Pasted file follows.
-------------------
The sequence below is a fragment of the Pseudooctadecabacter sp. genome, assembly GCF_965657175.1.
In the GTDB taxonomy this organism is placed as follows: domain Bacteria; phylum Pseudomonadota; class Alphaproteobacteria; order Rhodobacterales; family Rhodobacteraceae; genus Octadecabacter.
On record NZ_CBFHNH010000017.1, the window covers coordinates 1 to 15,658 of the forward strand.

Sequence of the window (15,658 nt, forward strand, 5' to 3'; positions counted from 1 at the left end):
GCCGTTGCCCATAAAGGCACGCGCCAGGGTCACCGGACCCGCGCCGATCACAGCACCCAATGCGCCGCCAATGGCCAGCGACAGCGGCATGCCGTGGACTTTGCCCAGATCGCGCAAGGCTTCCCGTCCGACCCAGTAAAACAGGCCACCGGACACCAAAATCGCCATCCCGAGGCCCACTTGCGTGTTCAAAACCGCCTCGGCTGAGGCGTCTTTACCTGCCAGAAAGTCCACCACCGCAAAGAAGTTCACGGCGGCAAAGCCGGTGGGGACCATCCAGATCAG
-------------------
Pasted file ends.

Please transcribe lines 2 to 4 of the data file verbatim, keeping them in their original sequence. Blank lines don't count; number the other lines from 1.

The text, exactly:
In the GTDB taxonomy this organism is placed as follows: domain Bacteria; phylum Pseudomonadota; class Alphaproteobacteria; order Rhodobacterales; family Rhodobacteraceae; genus Octadecabacter.
On record NZ_CBFHNH010000017.1, the window covers coordinates 1 to 15,658 of the forward strand.

Sequence of the window (15,658 nt, forward strand, 5' to 3'; positions counted from 1 at the left end):